Diagnosing MS

Multiple Sclerosis (MS) can be difficult to diagnose as there is no one test; neurologists usually have to eliminate other conditions and diseases first. Also, symptoms of MS are most often intermittent and appear and disappear over long periods of time. Many people with MS experience seemingly unconnected symptoms for months or years before a diagnosis is confirmed.

A GP will refer a patient on to a neurologist if they suspect a patient’s illness or difficulty is caused by a neurological problem. The neurologist will perform a number of tests to confirm or eliminate MS. Typical tests and strategies many include some, but not all, of the following:

  • A medical history 
  • Neurological examination 
  • MRI scans 
  • Lumbar punctures
  • Cerebro Spinal Fluid examination
  • Myelogram

The results of these tests and examinations may take some time. Because symptoms can come and go, it can be difficult to perform some of the tests. If you are diagnosed with MS, your neurologist will inform you as soon as possible.

The time around and prior to diagnosis can be very emotional. You may experience a lot of frustration due to unexplainable symptoms. Once diagnosis has been confirmed, you may also experience a wide range of feelings; anger, shock, denial, relief, loss are all normal emotions and responses, and these reactions are part of your journey in coming to terms with the diagnosis.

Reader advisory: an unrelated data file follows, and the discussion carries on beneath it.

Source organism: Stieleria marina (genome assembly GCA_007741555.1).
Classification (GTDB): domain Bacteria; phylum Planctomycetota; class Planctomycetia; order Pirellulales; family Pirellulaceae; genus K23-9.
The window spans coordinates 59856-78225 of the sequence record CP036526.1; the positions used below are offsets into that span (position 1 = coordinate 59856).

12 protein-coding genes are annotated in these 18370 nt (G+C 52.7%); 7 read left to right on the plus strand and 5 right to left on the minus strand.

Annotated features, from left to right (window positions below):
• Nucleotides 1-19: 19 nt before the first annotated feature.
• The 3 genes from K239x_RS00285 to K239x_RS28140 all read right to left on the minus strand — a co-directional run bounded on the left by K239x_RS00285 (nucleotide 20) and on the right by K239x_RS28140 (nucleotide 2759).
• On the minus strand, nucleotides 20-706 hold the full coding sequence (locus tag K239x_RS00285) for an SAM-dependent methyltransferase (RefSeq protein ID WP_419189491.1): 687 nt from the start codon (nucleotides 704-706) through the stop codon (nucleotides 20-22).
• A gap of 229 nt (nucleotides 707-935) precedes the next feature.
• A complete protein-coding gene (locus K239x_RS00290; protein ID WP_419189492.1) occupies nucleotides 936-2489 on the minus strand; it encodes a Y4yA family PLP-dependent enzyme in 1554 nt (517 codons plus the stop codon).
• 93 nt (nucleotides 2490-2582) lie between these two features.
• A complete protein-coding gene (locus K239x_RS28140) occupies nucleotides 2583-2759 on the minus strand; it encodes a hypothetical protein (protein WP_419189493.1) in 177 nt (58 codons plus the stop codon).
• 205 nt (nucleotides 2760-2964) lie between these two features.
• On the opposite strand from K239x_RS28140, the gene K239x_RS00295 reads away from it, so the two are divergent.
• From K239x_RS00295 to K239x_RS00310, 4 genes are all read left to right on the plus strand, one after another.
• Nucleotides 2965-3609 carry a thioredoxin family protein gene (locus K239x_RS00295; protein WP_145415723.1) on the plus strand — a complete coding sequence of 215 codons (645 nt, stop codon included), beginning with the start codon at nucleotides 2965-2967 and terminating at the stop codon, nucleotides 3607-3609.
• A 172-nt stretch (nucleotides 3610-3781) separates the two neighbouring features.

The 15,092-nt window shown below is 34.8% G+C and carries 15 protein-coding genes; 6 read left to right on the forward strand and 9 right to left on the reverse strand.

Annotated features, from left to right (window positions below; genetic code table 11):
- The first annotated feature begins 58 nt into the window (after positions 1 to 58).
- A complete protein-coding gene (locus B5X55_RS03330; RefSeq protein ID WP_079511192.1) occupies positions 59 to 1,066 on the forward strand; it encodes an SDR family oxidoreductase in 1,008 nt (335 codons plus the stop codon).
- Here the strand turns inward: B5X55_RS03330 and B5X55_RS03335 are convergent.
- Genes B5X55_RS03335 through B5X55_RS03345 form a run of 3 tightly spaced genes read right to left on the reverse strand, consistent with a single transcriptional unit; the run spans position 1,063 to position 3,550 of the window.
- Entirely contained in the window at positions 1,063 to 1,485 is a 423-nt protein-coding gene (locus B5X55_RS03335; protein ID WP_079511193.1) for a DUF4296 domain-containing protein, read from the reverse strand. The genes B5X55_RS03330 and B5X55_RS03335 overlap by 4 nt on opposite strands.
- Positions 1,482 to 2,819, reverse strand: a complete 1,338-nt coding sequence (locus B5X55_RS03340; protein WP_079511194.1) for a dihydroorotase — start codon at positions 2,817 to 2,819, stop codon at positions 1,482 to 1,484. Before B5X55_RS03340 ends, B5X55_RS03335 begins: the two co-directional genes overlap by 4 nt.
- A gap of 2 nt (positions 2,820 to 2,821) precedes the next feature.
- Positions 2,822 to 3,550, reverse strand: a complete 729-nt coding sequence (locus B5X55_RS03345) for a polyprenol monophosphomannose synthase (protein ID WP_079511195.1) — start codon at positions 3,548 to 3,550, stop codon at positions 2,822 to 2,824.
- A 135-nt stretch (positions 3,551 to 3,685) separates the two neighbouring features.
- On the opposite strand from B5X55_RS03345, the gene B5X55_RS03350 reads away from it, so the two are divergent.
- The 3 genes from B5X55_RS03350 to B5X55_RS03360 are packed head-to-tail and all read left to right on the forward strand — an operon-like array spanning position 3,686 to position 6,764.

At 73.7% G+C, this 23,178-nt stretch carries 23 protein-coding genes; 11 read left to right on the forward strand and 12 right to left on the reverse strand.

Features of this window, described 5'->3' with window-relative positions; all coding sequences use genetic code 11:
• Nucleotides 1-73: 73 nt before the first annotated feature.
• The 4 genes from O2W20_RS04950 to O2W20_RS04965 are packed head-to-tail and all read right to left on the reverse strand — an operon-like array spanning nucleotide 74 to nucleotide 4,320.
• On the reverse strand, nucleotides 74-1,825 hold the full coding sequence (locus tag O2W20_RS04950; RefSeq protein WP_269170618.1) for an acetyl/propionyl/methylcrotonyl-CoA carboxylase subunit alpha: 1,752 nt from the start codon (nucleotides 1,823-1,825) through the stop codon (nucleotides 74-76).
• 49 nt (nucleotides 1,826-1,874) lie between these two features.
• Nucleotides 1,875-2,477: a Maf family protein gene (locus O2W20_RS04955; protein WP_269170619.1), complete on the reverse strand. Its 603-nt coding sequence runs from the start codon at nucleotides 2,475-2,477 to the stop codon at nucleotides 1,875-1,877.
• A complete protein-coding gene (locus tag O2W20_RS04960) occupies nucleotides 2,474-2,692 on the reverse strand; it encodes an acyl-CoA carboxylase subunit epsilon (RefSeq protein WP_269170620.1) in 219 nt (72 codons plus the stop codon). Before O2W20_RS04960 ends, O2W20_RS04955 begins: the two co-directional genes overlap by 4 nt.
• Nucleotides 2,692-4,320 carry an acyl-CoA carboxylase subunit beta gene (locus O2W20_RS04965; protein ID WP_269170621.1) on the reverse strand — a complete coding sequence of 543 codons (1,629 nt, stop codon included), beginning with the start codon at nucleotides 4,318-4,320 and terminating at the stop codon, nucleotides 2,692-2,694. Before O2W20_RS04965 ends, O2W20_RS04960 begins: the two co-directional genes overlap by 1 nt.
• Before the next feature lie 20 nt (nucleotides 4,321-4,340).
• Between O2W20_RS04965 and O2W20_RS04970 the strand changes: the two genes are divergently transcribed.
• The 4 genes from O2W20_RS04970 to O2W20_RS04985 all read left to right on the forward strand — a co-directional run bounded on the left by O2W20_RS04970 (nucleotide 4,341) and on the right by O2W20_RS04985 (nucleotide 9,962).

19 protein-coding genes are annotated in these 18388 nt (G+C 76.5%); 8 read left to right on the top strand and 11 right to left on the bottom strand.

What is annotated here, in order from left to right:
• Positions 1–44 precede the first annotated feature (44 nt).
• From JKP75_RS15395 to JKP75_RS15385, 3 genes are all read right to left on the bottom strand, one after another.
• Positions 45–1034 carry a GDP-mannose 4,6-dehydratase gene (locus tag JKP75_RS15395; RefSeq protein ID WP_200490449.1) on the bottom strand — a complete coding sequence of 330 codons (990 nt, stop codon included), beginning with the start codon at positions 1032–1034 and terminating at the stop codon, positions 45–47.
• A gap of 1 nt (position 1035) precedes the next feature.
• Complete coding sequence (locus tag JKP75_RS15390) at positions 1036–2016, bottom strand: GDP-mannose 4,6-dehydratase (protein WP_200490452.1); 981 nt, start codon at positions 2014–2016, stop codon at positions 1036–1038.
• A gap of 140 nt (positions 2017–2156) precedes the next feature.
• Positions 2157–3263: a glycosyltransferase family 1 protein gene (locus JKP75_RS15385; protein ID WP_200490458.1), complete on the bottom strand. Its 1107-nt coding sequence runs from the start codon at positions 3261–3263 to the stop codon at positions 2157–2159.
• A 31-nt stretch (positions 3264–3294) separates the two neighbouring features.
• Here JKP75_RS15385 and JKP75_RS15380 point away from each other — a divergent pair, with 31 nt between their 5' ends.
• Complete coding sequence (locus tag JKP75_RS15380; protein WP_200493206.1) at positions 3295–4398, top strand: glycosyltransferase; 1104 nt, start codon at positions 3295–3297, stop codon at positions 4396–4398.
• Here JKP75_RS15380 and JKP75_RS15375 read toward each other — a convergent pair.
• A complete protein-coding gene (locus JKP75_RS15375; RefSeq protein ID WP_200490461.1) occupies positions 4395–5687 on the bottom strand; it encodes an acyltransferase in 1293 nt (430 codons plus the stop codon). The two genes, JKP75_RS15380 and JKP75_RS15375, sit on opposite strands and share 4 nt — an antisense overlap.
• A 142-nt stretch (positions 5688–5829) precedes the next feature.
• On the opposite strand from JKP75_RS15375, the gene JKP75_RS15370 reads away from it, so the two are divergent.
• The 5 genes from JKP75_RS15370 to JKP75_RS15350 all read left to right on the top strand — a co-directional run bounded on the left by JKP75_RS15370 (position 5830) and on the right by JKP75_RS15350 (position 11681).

After diagnosis, your neurologist will be able to answer many of your questions and may put you in touch with an MS nurse or give you details about MS Ireland. Some people find it easy to talk and ask questions, others need some time alone. It is important to remember, however, that there are many people available to talk, inform and support you and your family when you are ready.

Click here to watch Dr Mark Mulrooney's talk 'Coping with a New MS Diagnosis. 

MS Ireland recommends that you contact one of our Regional Community Workers once you are diagnosed. Located all around the country, these professionals will be able to visit with you and/or your family at a time and place suitable for you. This private and confidential home visit allows you to talk about any fears or concerns you may have, and will allow the Regional Community Worker to give you suitable information and support.